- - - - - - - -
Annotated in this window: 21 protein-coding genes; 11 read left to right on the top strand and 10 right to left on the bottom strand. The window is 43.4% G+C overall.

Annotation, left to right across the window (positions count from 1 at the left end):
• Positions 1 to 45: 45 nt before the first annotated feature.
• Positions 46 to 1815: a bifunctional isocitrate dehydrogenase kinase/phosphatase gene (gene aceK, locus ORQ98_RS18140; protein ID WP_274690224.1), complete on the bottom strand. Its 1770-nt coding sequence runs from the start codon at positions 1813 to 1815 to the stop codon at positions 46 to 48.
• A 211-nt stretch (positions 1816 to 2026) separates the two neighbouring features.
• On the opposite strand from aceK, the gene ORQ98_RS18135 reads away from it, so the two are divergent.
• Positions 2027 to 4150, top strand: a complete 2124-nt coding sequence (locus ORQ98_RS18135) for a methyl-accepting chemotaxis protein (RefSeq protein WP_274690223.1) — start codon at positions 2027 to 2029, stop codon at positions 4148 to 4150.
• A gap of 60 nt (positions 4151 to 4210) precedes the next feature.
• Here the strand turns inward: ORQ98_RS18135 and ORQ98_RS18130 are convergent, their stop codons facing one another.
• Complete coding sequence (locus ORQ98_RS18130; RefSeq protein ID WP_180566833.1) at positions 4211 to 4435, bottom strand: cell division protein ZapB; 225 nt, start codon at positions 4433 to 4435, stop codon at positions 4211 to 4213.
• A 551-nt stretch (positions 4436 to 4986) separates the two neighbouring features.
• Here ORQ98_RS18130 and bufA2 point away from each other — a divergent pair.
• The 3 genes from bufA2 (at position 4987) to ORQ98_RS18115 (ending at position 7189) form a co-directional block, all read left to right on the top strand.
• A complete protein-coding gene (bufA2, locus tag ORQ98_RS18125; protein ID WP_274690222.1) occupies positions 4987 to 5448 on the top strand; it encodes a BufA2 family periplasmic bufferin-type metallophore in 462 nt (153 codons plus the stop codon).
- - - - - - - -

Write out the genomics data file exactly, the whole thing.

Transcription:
Annotated in this window: 21 protein-coding genes; 11 read left to right on the top strand and 10 right to left on the bottom strand. The window is 43.4% G+C overall.

Annotation, left to right across the window (positions count from 1 at the left end):
• Positions 1 to 45: 45 nt before the first annotated feature.
• Positions 46 to 1815: a bifunctional isocitrate dehydrogenase kinase/phosphatase gene (gene aceK, locus ORQ98_RS18140; protein ID WP_274690224.1), complete on the bottom strand. Its 1770-nt coding sequence runs from the start codon at positions 1813 to 1815 to the stop codon at positions 46 to 48.
• A 211-nt stretch (positions 1816 to 2026) separates the two neighbouring features.
• On the opposite strand from aceK, the gene ORQ98_RS18135 reads away from it, so the two are divergent.
• Positions 2027 to 4150, top strand: a complete 2124-nt coding sequence (locus ORQ98_RS18135) for a methyl-accepting chemotaxis protein (RefSeq protein WP_274690223.1) — start codon at positions 2027 to 2029, stop codon at positions 4148 to 4150.
• A gap of 60 nt (positions 4151 to 4210) precedes the next feature.
• Here the strand turns inward: ORQ98_RS18135 and ORQ98_RS18130 are convergent, their stop codons facing one another.
• Complete coding sequence (locus ORQ98_RS18130; RefSeq protein ID WP_180566833.1) at positions 4211 to 4435, bottom strand: cell division protein ZapB; 225 nt, start codon at positions 4433 to 4435, stop codon at positions 4211 to 4213.
• A 551-nt stretch (positions 4436 to 4986) separates the two neighbouring features.
• Here ORQ98_RS18130 and bufA2 point away from each other — a divergent pair.
• The 3 genes from bufA2 (at position 4987) to ORQ98_RS18115 (ending at position 7189) form a co-directional block, all read left to right on the top strand.
• A complete protein-coding gene (bufA2, locus tag ORQ98_RS18125; protein ID WP_274690222.1) occupies positions 4987 to 5448 on the top strand; it encodes a BufA2 family periplasmic bufferin-type metallophore in 462 nt (153 codons plus the stop codon).